The US House of Representatives' Energy and Commerce Committee, the legislative body charged with overseeing the US Food and Drug Administration (FDA), has released its planned workflow for the year, including a number of programs likely to affect regulatory professionals.
Core Regulatory Programs
The committee is broadly involved with healthcare, and was instrumental in passing the 2012 FDA Safety and Innovation Act (FDASIA), which reauthorized and created a number of user fee programs and FDA reforms.
In a document entitled, "Oversight Plan for the Committee on Energy and Commerce," legislators explained that they plan to "Review whether FDA is ensuring that regulated drugs are safe, effective and available to American patients in an expeditious fashion."
"The Committee will also explore the interplay between these policies and drug innovation, both in the United States and abroad," it said. "Further, the Committee will examine FDA's enforcement of current drug safety laws and the issues involved in protecting the nation's supply chains against economically motivated and other forms of adulteration."
To this latter point, the committee has authorized FDA to collect user fees from generic pharmaceutical companies with the goal of increasing the number of regulatory inspections it conducts abroad. The agency is involved in a number of other regulatory initiatives, the majority of which are being coordinated through its Office of International Programs (OIP) or its Office of Regulatory Affairs (ORA).
Legislators also said they plan to continue an investigation into how FDA handled a fungal meningitis outbreak resulting from quality failures at a Massachusetts-based compounding facility. The committee has already threatened to subpoena FDA if it does not turn over documents the committee requested regarding the agency's regulatory history with the New England Compounding Center (NECC), the company now thought to be behind the meningitis outbreak that has killed dozens and made ill hundreds more.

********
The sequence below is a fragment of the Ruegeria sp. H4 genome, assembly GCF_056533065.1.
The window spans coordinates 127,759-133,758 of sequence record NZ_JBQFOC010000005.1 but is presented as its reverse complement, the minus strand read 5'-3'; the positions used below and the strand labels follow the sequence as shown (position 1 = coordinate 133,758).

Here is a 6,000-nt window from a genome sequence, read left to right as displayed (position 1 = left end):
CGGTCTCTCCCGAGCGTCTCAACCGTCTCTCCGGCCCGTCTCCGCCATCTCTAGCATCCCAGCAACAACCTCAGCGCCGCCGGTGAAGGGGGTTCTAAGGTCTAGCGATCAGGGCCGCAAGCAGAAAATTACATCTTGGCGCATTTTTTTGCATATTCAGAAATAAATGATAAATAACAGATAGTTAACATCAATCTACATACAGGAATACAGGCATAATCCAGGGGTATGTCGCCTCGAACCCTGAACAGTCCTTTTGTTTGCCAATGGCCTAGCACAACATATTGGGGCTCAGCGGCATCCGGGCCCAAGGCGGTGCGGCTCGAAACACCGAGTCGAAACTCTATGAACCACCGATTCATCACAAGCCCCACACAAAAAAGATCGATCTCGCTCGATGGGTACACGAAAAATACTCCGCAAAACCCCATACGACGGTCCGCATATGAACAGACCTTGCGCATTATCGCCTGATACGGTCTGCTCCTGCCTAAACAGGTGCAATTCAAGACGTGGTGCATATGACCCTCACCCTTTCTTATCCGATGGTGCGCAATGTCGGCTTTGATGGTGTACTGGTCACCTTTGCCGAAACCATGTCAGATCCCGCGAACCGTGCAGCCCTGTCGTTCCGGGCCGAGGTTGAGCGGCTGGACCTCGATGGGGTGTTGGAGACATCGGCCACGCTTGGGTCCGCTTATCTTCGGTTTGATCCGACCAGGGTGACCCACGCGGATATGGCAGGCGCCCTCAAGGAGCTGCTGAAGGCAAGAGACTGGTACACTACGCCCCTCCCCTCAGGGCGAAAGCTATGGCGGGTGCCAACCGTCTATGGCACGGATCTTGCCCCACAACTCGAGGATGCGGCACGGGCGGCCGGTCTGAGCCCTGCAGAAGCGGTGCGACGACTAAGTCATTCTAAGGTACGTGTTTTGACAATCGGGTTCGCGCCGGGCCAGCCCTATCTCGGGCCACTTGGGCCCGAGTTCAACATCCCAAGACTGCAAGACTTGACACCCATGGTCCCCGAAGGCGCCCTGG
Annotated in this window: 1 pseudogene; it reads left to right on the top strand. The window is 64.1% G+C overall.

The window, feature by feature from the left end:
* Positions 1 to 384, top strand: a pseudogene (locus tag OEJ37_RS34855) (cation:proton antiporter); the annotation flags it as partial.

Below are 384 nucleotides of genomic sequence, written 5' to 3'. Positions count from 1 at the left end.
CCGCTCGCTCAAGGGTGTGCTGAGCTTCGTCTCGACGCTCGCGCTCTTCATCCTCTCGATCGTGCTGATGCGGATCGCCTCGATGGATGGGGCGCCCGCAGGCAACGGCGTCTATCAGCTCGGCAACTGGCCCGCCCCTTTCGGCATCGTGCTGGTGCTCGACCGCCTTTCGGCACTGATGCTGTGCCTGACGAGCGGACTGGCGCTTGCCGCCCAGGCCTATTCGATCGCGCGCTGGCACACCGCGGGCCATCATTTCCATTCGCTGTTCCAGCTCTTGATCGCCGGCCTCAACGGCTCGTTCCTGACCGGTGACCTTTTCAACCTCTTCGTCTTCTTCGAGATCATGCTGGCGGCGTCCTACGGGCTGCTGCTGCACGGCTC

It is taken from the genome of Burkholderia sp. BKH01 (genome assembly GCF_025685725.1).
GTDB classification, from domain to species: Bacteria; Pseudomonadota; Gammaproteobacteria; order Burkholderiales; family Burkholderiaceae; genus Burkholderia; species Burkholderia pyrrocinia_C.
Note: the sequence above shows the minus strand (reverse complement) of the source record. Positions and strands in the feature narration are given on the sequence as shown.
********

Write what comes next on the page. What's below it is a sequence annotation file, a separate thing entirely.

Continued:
Non-Core Regulatory Programs
Also to be assessed in 2013 are the capabilities of public health agencies to respond to pandemics and epidemics, including influenza. The House recently approved the Pandemic and All-Hazards Preparedness Reauthorization Act (PAPRA), which would reauthorize money used to beef up product development, develop new regulatory pathways, and give FDA regulators the authority to conduct emergency reviews and approvals during public health emergencies.
Other aspects could also come to affect regulated operations. The committee said it plans to "Explore the state of manufacturing in the US to identify factors that are hampering or further US competitiveness," including globalization, production networks, manufacturing networks, and the integrity of products manufactured abroad. Such issues regularly come up in discussions about globalized manufacturing of component drug parts, such as active pharmaceutical ingredients, and whether regulators are adequately able to oversee those operations relative to ones conducted in the US. Often, those discussions conclude that US manufacturers are at a comparative disadvantage to their foreign-based counterparts, which are seen as being inspected less often.
Other programs to be assessed include:
- The BioWatch program, which acts like a giant medical device network intended to provide early warning capabilities in the case of a biological attack.
- The oversight of high-containment biosafety level facilities, which are often used to conduct research on products eligible for the animal rule pathway, including those intended to treat Anthrax.
- The securing of chemical manufacturing facilities as part of the Chemical Facilities Anti-Terrorism Program.
- The US Department of Health and Human Services' (DHHS) National Toxicology Progam (NTP), which assesses which chemicals are fit or not fit to be used in products such as vaccines or pharmaceuticals.